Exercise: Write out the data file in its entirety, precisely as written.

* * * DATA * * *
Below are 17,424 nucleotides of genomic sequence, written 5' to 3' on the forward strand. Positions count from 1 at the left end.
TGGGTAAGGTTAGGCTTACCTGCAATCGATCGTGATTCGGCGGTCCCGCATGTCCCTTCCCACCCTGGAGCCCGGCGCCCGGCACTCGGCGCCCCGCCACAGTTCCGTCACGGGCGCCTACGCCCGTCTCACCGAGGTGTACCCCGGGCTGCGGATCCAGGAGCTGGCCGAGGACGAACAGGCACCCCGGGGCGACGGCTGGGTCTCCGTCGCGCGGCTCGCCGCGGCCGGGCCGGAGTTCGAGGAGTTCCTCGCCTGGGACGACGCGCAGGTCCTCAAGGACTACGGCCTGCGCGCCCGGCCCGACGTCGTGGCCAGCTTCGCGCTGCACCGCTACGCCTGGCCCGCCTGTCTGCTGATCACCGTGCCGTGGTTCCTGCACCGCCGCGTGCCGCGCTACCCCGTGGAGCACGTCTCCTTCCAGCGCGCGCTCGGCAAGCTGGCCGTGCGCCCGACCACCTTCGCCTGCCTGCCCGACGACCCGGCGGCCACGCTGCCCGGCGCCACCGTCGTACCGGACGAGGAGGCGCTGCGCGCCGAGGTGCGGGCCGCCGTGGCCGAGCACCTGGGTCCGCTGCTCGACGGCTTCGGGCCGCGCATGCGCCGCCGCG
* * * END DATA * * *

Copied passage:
Below are 17,424 nucleotides of genomic sequence, written 5' to 3' on the forward strand. Positions count from 1 at the left end.
TGGGTAAGGTTAGGCTTACCTGCAATCGATCGTGATTCGGCGGTCCCGCATGTCCCTTCCCACCCTGGAGCCCGGCGCCCGGCACTCGGCGCCCCGCCACAGTTCCGTCACGGGCGCCTACGCCCGTCTCACCGAGGTGTACCCCGGGCTGCGGATCCAGGAGCTGGCCGAGGACGAACAGGCACCCCGGGGCGACGGCTGGGTCTCCGTCGCGCGGCTCGCCGCGGCCGGGCCGGAGTTCGAGGAGTTCCTCGCCTGGGACGACGCGCAGGTCCTCAAGGACTACGGCCTGCGCGCCCGGCCCGACGTCGTGGCCAGCTTCGCGCTGCACCGCTACGCCTGGCCCGCCTGTCTGCTGATCACCGTGCCGTGGTTCCTGCACCGCCGCGTGCCGCGCTACCCCGTGGAGCACGTCTCCTTCCAGCGCGCGCTCGGCAAGCTGGCCGTGCGCCCGACCACCTTCGCCTGCCTGCCCGACGACCCGGCGGCCACGCTGCCCGGCGCCACCGTCGTACCGGACGAGGAGGCGCTGCGCGCCGAGGTGCGGGCCGCCGTGGCCGAGCACCTGGGTCCGCTGCTCGACGGCTTCGGGCCGCGCATGCGCCGCCGCG